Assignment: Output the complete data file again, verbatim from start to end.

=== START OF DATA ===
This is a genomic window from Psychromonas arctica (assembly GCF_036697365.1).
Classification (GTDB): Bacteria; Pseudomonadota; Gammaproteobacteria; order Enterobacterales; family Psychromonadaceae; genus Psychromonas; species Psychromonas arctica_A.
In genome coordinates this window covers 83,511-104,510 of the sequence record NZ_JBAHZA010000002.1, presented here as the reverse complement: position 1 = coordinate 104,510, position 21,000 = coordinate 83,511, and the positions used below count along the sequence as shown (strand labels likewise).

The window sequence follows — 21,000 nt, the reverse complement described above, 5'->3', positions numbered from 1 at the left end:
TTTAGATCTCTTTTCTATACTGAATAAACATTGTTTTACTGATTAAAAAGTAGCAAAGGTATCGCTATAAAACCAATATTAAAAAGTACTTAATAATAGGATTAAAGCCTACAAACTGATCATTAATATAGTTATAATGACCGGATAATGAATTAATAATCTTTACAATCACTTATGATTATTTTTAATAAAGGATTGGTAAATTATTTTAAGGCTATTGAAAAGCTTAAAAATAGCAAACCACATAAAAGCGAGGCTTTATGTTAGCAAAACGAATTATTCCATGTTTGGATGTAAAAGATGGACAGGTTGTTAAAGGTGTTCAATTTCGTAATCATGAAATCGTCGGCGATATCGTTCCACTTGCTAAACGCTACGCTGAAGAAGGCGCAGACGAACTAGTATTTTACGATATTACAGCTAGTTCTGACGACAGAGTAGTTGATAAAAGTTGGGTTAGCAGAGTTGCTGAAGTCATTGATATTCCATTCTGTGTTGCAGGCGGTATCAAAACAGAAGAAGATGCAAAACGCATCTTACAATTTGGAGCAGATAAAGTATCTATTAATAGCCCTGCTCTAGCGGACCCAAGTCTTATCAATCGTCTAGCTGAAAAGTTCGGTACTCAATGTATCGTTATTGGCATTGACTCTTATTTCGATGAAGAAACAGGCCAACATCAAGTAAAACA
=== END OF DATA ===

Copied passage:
This is a genomic window from Psychromonas arctica (assembly GCF_036697365.1).
Classification (GTDB): Bacteria; Pseudomonadota; Gammaproteobacteria; order Enterobacterales; family Psychromonadaceae; genus Psychromonas; species Psychromonas arctica_A.
In genome coordinates this window covers 83,511-104,510 of the sequence record NZ_JBAHZA010000002.1, presented here as the reverse complement: position 1 = coordinate 104,510, position 21,000 = coordinate 83,511, and the positions used below count along the sequence as shown (strand labels likewise).

The window sequence follows — 21,000 nt, the reverse complement described above, 5'->3', positions numbered from 1 at the left end:
TTTAGATCTCTTTTCTATACTGAATAAACATTGTTTTACTGATTAAAAAGTAGCAAAGGTATCGCTATAAAACCAATATTAAAAAGTACTTAATAATAGGATTAAAGCCTACAAACTGATCATTAATATAGTTATAATGACCGGATAATGAATTAATAATCTTTACAATCACTTATGATTATTTTTAATAAAGGATTGGTAAATTATTTTAAGGCTATTGAAAAGCTTAAAAATAGCAAACCACATAAAAGCGAGGCTTTATGTTAGCAAAACGAATTATTCCATGTTTGGATGTAAAAGATGGACAGGTTGTTAAAGGTGTTCAATTTCGTAATCATGAAATCGTCGGCGATATCGTTCCACTTGCTAAACGCTACGCTGAAGAAGGCGCAGACGAACTAGTATTTTACGATATTACAGCTAGTTCTGACGACAGAGTAGTTGATAAAAGTTGGGTTAGCAGAGTTGCTGAAGTCATTGATATTCCATTCTGTGTTGCAGGCGGTATCAAAACAGAAGAAGATGCAAAACGCATCTTACAATTTGGAGCAGATAAAGTATCTATTAATAGCCCTGCTCTAGCGGACCCAAGTCTTATCAATCGTCTAGCTGAAAAGTTCGGTACTCAATGTATCGTTATTGGCATTGACTCTTATTTCGATGAAGAAACAGGCCAACATCAAGTAAAACA